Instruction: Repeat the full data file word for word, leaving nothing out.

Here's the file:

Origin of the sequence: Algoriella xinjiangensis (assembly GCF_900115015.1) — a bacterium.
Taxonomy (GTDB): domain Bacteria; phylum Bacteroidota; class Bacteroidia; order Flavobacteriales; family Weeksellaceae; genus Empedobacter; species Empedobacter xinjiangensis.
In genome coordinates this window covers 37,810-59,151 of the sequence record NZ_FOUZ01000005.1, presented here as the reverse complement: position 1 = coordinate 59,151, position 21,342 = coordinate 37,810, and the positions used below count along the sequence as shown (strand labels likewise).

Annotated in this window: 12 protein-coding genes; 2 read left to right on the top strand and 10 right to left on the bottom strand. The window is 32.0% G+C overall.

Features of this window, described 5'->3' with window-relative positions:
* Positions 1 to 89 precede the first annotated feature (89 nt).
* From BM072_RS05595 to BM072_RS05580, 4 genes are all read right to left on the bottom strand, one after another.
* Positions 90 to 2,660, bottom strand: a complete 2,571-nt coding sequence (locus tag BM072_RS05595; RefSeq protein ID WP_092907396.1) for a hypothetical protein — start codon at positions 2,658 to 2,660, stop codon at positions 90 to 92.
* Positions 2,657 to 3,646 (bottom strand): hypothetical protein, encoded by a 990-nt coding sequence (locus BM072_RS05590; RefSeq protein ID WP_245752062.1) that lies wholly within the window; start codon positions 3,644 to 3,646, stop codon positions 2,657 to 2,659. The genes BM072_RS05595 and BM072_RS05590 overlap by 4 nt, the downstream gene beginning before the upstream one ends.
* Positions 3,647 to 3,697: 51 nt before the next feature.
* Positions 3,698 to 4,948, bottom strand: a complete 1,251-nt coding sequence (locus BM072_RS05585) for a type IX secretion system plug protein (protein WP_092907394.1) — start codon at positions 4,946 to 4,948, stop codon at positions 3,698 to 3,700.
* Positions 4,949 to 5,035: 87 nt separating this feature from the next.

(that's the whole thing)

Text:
Origin of the sequence: Algoriella xinjiangensis (assembly GCF_900115015.1) — a bacterium.
Taxonomy (GTDB): domain Bacteria; phylum Bacteroidota; class Bacteroidia; order Flavobacteriales; family Weeksellaceae; genus Empedobacter; species Empedobacter xinjiangensis.
In genome coordinates this window covers 37,810-59,151 of the sequence record NZ_FOUZ01000005.1, presented here as the reverse complement: position 1 = coordinate 59,151, position 21,342 = coordinate 37,810, and the positions used below count along the sequence as shown (strand labels likewise).

Annotated in this window: 12 protein-coding genes; 2 read left to right on the top strand and 10 right to left on the bottom strand. The window is 32.0% G+C overall.

Features of this window, described 5'->3' with window-relative positions:
* Positions 1 to 89 precede the first annotated feature (89 nt).
* From BM072_RS05595 to BM072_RS05580, 4 genes are all read right to left on the bottom strand, one after another.
* Positions 90 to 2,660, bottom strand: a complete 2,571-nt coding sequence (locus tag BM072_RS05595; RefSeq protein ID WP_092907396.1) for a hypothetical protein — start codon at positions 2,658 to 2,660, stop codon at positions 90 to 92.
* Positions 2,657 to 3,646 (bottom strand): hypothetical protein, encoded by a 990-nt coding sequence (locus BM072_RS05590; RefSeq protein ID WP_245752062.1) that lies wholly within the window; start codon positions 3,644 to 3,646, stop codon positions 2,657 to 2,659. The genes BM072_RS05595 and BM072_RS05590 overlap by 4 nt, the downstream gene beginning before the upstream one ends.
* Positions 3,647 to 3,697: 51 nt before the next feature.
* Positions 3,698 to 4,948, bottom strand: a complete 1,251-nt coding sequence (locus BM072_RS05585) for a type IX secretion system plug protein (protein WP_092907394.1) — start codon at positions 4,946 to 4,948, stop codon at positions 3,698 to 3,700.
* Positions 4,949 to 5,035: 87 nt separating this feature from the next.